We all know that some of our team members are just dying to get into the office, while others might be skeptical. Having a hybrid team allows your employees to choose what’s best for them. However, it means that you will need to adopt a new type of leadership.
Converting all workflows to remote-first, even for those working in the office, is going to be essential. Why is this? In-office workers may feel like they are over-rotating to make sure remote team members feel included. In contrast, those working remote might be sensitive to communication gaps.
Hybrid team: “A flexible work structure where some employees work remotely, and other team members work from a central location or office. Hybrid team structures allow employees to decide whether they prefer an office environment or working from anywhere remotely” (OWLLabs).
- Employees don’t feel pressured to go into the office if they don’t feel comfortable.
- Those that want to return to the office can
- It makes it easier to follow social distancing regulations.
- It helps reduce the spread of coronavirus.
Take a minute and think about your meetings before COVID-19 and while working remotely. What worked and what didn’t? You will want to reconstruct your sessions to be engaging, productive, helpful and friendly to your remote team members. But how do you do this?
One way would be to have all team members join the meeting virtually. This will ultimately help reduce the number of informal conversations that happen after remote employees leave the call and will also help reduce the possibility of coronavirus spreading around the office.
Another way would be to have your in-office employees join in-person and remote employees join virtually. With this option, you will want to have a set way of relaying information that may arise after a meeting to those that are remote, whether that be an email or making a note to discuss it during your next team meeting.
Define Clear Working Hours
This will help your remote employees step away from work. Also, it will allow you and your team to know who is working when and where. Sharing work calendars is a great way to boost the visibility of this information and help everyone know when they can expect someone to answer emails or phone calls.
Understand the Benefits of Each Working Situation
Once you understand the benefits, you will want to be sure that you ensure fairness. For example, remote employees don’t have to commute and can pick up their kids from school or schedule appointments since they can make up the hours afterward. To ensure fairness, you might encourage the same for your in-office team members by giving them some flexibility during working hours. All in all, you will want to be sure you lead by example, and whatever you allow yourself to do, you also allow your employees to do the same.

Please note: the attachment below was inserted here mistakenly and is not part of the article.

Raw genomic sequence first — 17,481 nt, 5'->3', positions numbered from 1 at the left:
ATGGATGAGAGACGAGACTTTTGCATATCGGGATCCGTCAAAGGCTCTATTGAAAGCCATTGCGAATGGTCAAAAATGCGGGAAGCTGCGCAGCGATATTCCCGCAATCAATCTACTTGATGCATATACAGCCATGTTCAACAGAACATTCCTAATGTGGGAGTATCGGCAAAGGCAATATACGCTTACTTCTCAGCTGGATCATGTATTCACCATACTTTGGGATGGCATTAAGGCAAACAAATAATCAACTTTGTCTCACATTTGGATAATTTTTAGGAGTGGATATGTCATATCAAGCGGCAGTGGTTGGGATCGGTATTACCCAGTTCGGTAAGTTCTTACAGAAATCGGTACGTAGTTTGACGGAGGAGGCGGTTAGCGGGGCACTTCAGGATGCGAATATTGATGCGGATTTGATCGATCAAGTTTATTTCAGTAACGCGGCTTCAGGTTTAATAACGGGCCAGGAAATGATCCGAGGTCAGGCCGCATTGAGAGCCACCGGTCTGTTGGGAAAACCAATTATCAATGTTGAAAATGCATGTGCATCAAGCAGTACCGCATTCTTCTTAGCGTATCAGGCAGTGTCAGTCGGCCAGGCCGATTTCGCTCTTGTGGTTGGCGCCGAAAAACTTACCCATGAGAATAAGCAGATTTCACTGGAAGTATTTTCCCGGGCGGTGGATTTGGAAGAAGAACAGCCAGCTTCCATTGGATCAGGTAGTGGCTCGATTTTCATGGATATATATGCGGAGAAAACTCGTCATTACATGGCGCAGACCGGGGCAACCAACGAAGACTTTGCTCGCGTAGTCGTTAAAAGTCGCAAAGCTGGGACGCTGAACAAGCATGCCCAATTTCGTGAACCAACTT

Setting Aside Time for Each Team Member
You should give the same amount of attention and support to both your remote and in-office employees, no matter their role.
Measuring Performance in a Fair Way
If your focus is still on effort or number of hours at desks, you may want to rethink to basing metrics off set objectives. You want to concentrate on the quality of the work that they’re producing, not on how much time they spend at their desks. Also, look at the career progression paths set into place and ensure that they’re fair for both in-office and remote team members.
The biggest challenge with a hybrid team is going to be communication. The good news is that we have a lot of options when it comes to virtual communication than ever before! We have Zoom, Google Hangouts, Teams, etc. You probably became more familiar with these while social distancing. For your hybrid team to stay connected and not have any team members feel out of the loop, continue virtual team meetings either on a daily or weekly basis. This will be the perfect time to hear announcements, stay connected, have team members brainstorm ideas to overcome obstacles that someone might be facing, go over professional or personal highlights and talk about each person’s goal for the day or week.
If you know that your team’s communication styles conflict, you might want to put measures into place to combat this before it becomes an issue. When communicating virtually, especially over email or chat, there’s more room for misunderstanding someone’s intentions. Having frequent one-on-ones with every team member is going to be essential in combating this issue. This will allow you to catch conflicts before they escalate. Anxieties around job performance are usually higher in remote settings. This may continue for a while, even for those that return to the office because of COVID-19.
It’s going to be hard to connect with coworkers for those in the office due to social distancing and even harder for those that are remote. Do you have outlets in place for all your team members to come together? A fun and simple group chat or scheduling some team activities such as a virtual yoga session or a trivia night might do the trick! Get your team included on this and see what they would like to happen. Take these suggestions into consideration and implement what you think will work for everyone. Make sure whatever you decide to do, remote employees can join in.
Click here to learn more about setting up and creating a Virtual Happy Hour for your team!
Having a hybrid team for the first time will be a lot of trial and error to see what will work best for you and your team. One solution for one organization might not work for another. This is the time to experiment and really make this new “norm” something great! If you need help on figuring out your new norm, take a look at our previous blog post, Future of Work!